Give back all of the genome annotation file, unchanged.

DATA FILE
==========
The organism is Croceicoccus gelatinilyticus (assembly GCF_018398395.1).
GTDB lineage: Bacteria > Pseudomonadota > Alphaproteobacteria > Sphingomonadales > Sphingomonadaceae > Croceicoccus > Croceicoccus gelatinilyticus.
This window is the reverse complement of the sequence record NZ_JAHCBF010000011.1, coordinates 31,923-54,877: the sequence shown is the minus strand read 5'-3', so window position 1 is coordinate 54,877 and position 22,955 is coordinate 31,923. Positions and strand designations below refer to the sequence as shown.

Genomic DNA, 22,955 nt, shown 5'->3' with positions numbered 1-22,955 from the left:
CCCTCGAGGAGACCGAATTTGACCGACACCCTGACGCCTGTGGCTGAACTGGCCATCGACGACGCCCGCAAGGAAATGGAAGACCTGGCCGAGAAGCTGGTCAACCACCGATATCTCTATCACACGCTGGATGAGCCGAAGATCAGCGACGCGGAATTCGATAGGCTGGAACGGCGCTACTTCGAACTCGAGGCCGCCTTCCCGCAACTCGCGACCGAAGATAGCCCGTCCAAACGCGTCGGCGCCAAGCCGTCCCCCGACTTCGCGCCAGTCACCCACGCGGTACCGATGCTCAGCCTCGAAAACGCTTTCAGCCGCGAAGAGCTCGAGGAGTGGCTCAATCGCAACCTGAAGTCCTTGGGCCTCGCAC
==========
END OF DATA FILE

The organism is Croceicoccus gelatinilyticus (assembly GCF_018398395.1).
GTDB lineage: Bacteria > Pseudomonadota > Alphaproteobacteria > Sphingomonadales > Sphingomonadaceae > Croceicoccus > Croceicoccus gelatinilyticus.
This window is the reverse complement of the sequence record NZ_JAHCBF010000011.1, coordinates 31,923-54,877: the sequence shown is the minus strand read 5'-3', so window position 1 is coordinate 54,877 and position 22,955 is coordinate 31,923. Positions and strand designations below refer to the sequence as shown.

Genomic DNA, 22,955 nt, shown 5'->3' with positions numbered 1-22,955 from the left:
CCCTCGAGGAGACCGAATTTGACCGACACCCTGACGCCTGTGGCTGAACTGGCCATCGACGACGCCCGCAAGGAAATGGAAGACCTGGCCGAGAAGCTGGTCAACCACCGATATCTCTATCACACGCTGGATGAGCCGAAGATCAGCGACGCGGAATTCGATAGGCTGGAACGGCGCTACTTCGAACTCGAGGCCGCCTTCCCGCAACTCGCGACCGAAGATAGCCCGTCCAAACGCGTCGGCGCCAAGCCGTCCCCCGACTTCGCGCCAGTCACCCACGCGGTACCGATGCTCAGCCTCGAAAACGCTTTCAGCCGCGAAGAGCTCGAGGAGTGGCTCAATCGCAACCTGAAGTCCTTGGGCCTCGCAC